5. A reading skills development kit in accordance with claim 4 wherein each of said pockets is a different color and each of said cards in said deck inserted in said pocket is the same color as said pocket so that a student will know he has not formed a proper word with said at least one first and second phoneme sets if said color of said cards does not match said color of said pocket.
Description
BACKGROUND OF THE INVENTION

1. Field of the Invention

The invention relates to a reading aid and more particularly to a reading skills development kit useful in developing a student's reading skills through phonics.

2. Prior Art

It has been long understood in the educational community that an individual's success depends in a large part of his ability to read.

There are at least two basic accepted methods of teaching reading. One method is the sight method whereby a student memorizes each word individually so that when he encounters the word while reading, he recognizes it. If he has never encountered the word before he usually will have difficulty since the sight method does not teach rules for breaking words into basic sounds. The other method is the use of phonics. Phonics teaches the student the sound of the letters or groups of letters in the word. The student then develops an ability to decode words, i.e. break them down into the basic sounds made by letters so that he can pronounce them correctly when he encounters them for the first time.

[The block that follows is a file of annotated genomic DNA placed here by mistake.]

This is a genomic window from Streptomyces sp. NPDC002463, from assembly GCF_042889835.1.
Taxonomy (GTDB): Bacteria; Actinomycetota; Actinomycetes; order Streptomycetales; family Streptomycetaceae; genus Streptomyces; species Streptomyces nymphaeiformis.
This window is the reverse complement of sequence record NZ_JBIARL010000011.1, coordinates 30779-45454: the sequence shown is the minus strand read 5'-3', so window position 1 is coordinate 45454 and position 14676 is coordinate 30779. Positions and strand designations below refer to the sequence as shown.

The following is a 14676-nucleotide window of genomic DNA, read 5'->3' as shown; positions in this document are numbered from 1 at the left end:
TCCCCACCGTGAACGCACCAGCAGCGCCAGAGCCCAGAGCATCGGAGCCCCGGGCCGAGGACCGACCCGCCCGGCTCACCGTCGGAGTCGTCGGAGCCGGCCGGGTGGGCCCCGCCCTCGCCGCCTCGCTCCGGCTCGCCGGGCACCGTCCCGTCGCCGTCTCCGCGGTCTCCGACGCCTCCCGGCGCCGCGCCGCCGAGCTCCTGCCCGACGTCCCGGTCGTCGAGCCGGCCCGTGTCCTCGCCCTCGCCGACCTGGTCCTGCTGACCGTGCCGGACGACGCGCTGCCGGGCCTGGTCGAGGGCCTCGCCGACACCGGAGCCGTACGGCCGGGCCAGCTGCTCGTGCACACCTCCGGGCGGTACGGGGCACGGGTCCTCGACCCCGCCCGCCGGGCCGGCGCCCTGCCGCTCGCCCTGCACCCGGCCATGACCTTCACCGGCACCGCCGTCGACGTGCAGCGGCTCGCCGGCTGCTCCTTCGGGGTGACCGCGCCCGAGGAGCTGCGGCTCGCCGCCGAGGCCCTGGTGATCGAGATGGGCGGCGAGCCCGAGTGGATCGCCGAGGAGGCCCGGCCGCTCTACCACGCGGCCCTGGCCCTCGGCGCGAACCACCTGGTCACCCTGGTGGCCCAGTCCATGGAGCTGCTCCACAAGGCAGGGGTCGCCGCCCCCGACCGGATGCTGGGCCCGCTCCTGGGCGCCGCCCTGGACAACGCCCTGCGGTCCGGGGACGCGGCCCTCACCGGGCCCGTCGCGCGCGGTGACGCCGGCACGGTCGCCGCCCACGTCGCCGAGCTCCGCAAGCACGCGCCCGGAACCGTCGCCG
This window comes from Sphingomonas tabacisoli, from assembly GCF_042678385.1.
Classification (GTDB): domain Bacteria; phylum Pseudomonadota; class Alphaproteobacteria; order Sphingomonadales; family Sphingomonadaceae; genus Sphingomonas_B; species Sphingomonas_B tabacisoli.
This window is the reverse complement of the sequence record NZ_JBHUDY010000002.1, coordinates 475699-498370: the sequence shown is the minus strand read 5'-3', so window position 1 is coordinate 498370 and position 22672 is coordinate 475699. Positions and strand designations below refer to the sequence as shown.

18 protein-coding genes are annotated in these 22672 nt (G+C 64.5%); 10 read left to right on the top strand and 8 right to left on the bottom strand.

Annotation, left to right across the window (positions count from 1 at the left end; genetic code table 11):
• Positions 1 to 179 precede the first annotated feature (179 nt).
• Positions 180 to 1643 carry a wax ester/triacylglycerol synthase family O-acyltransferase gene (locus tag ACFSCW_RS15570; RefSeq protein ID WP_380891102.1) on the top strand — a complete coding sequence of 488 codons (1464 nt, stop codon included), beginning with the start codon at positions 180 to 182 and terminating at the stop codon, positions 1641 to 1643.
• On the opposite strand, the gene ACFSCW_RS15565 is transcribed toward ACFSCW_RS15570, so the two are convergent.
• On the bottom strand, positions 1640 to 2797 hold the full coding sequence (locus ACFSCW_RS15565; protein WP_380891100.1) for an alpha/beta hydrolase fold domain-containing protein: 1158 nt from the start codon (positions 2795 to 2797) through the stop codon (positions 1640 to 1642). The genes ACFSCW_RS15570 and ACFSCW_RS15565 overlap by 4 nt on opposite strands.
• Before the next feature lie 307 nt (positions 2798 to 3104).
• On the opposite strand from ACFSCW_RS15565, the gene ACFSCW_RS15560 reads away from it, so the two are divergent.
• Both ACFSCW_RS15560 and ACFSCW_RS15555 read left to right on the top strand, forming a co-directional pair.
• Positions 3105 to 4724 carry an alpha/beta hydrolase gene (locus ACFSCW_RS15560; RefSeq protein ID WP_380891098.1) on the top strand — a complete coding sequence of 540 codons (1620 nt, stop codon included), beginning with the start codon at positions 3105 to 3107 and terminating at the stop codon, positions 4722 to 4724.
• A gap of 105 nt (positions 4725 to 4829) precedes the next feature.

Many teaching aids are available to the instructor to teach the phonics method. However, there are very few simple, self-teaching methods and this can present a problem. The student is not able to learn on his own at home but must have someone, who can read, assist him.

It is toward elimination of these and other problems that the present invention is directed.

SUMMARY OF THE INVENTION

1. Purposes of the Invention

It is an object of the present invention to provide a reading skills development kit for developing the reading skills of a student by teaching the student the sounds associated with certain letters or groups of letters.

Another object of the present invention is to provide a reading skills development kit wherein the student is exposed to a series of different words wherein a portion of the word retains the same sound to thereby reinforce his understanding of the sounds associated with different letter combinations.

A further object of the present invention is to provide a reading skills development kit which can be used as a diagnostic tool to determine in which area of phonics the student is having difficulty.

Yet another object of the present invention is to provide a reading skills development kit wherein the student is challenged to make additional words and then to read those words thereby improving his reading skills.

A still further object of the present invention is to provide a reading skills development kit in which the student is reinforcing his basic reading skills while enjoying the success of making new words.

Yet another object of the present invention is to provide a reading skills development kit wherein the student may correct his own work.

Other objects of the present invention in part will be obvious and in part will be apparent in the following description.

2. Brief Description of the Invention